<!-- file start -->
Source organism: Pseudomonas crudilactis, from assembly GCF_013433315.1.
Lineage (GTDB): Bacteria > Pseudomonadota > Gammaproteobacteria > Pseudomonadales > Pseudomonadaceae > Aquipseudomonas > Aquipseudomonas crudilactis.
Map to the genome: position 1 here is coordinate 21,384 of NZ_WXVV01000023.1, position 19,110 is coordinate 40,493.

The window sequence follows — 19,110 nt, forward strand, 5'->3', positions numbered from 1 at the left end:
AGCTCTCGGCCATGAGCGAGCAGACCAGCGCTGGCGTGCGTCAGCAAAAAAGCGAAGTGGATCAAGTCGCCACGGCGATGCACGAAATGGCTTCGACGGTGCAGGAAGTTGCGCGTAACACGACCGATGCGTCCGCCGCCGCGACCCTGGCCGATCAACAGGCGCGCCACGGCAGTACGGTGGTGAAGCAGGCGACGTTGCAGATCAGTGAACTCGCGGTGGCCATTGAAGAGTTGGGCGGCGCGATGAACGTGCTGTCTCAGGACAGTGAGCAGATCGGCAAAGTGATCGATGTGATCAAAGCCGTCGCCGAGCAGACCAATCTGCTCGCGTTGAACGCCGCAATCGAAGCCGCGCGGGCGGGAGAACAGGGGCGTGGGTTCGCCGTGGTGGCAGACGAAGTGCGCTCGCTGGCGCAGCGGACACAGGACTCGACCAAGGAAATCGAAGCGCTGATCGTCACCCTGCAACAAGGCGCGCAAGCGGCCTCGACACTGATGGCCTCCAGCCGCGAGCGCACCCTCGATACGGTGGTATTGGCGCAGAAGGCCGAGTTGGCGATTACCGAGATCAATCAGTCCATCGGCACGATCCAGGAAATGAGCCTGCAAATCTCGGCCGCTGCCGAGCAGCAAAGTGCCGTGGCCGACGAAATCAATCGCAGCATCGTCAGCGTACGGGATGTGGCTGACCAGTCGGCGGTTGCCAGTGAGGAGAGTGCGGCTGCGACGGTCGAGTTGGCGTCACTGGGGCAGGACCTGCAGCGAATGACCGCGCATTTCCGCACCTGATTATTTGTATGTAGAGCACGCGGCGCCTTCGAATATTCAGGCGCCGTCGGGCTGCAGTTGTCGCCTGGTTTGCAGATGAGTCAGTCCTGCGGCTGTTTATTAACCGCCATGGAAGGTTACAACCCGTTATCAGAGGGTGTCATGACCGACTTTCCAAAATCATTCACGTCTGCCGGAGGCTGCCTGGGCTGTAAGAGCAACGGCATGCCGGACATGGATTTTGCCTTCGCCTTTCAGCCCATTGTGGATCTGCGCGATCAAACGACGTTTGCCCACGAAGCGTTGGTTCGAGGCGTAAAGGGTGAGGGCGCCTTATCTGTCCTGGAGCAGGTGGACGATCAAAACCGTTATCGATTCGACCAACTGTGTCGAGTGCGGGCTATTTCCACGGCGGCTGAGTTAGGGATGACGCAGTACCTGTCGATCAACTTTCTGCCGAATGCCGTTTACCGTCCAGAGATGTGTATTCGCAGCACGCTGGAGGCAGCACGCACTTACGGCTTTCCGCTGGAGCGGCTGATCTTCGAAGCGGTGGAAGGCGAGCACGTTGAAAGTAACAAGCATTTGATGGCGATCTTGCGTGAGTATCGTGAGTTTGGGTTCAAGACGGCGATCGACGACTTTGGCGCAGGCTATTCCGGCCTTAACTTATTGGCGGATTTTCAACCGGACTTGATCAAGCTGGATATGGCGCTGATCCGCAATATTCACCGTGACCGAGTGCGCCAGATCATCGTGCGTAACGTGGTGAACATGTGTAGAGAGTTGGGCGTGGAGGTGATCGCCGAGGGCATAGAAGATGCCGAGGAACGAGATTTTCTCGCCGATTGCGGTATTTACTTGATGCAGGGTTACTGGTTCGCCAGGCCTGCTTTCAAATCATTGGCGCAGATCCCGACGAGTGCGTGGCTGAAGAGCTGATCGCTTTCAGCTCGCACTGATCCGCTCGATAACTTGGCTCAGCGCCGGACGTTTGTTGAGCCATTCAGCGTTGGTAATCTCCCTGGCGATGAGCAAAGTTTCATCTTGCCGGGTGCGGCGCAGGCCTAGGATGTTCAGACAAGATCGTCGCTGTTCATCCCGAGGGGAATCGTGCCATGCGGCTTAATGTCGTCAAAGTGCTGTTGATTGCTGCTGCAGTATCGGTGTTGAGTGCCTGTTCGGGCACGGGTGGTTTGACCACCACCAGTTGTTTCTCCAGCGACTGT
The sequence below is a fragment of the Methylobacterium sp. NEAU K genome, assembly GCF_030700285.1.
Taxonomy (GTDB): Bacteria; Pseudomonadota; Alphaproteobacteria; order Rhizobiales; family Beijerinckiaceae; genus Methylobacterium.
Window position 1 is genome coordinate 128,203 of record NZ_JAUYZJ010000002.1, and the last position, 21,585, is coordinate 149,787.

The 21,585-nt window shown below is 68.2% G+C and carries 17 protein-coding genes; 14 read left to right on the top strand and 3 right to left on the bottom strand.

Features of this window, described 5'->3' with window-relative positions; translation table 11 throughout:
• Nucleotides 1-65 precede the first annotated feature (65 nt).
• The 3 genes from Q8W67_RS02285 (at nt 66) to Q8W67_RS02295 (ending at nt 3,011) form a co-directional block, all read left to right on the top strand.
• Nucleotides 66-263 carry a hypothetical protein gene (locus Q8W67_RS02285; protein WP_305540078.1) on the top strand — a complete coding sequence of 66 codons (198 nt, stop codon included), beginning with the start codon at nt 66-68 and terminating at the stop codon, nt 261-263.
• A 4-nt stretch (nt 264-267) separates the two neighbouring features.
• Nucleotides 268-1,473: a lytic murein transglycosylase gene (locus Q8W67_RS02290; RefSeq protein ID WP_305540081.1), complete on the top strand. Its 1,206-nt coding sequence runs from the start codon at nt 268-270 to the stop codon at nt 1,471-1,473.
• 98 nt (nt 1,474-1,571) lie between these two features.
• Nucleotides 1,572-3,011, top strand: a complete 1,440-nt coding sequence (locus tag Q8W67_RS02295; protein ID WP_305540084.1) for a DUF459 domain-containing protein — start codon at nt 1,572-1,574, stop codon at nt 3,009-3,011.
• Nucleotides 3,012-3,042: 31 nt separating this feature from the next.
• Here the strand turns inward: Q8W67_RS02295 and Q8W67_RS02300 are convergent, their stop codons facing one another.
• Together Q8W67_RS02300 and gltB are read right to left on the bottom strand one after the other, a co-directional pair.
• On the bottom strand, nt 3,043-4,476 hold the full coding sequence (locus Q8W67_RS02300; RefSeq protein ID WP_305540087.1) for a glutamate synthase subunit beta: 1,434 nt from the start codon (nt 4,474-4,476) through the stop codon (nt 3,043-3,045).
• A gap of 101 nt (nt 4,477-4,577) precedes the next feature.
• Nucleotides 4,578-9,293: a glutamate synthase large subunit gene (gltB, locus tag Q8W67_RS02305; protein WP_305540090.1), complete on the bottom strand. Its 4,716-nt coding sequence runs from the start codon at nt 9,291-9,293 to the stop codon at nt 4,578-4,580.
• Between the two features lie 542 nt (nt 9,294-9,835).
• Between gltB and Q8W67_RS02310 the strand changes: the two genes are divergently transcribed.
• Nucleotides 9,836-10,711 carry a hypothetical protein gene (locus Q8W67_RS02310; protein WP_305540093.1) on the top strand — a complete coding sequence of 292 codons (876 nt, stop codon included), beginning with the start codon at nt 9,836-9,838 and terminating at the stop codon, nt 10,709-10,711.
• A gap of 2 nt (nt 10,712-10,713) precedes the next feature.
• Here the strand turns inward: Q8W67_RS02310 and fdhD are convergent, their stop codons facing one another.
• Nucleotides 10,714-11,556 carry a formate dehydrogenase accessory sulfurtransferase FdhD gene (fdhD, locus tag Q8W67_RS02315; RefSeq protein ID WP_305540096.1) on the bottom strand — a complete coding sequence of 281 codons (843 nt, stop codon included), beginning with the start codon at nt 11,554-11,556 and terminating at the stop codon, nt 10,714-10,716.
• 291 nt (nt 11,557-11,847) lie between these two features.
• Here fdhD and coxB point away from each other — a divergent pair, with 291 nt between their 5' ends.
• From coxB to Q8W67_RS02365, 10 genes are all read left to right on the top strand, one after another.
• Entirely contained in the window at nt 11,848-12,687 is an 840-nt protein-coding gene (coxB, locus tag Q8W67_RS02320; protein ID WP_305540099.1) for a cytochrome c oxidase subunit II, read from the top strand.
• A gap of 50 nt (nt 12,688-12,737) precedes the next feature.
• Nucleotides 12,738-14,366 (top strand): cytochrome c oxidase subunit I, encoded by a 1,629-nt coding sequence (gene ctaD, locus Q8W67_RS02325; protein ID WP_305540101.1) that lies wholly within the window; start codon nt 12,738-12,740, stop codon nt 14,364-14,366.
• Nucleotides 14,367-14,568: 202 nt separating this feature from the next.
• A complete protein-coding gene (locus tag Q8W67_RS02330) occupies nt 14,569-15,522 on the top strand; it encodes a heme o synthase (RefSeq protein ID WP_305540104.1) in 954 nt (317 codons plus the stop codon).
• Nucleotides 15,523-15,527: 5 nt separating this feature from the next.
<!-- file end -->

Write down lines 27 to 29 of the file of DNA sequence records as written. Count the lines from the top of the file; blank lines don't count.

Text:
• A gap of 2 nt (nt 10,712-10,713) precedes the next feature.
• Here the strand turns inward: Q8W67_RS02310 and fdhD are convergent, their stop codons facing one another.
• Nucleotides 10,714-11,556 carry a formate dehydrogenase accessory sulfurtransferase FdhD gene (fdhD, locus tag Q8W67_RS02315; RefSeq protein ID WP_305540096.1) on the bottom strand — a complete coding sequence of 281 codons (843 nt, stop codon included), beginning with the start codon at nt 11,554-11,556 and terminating at the stop codon, nt 10,714-10,716.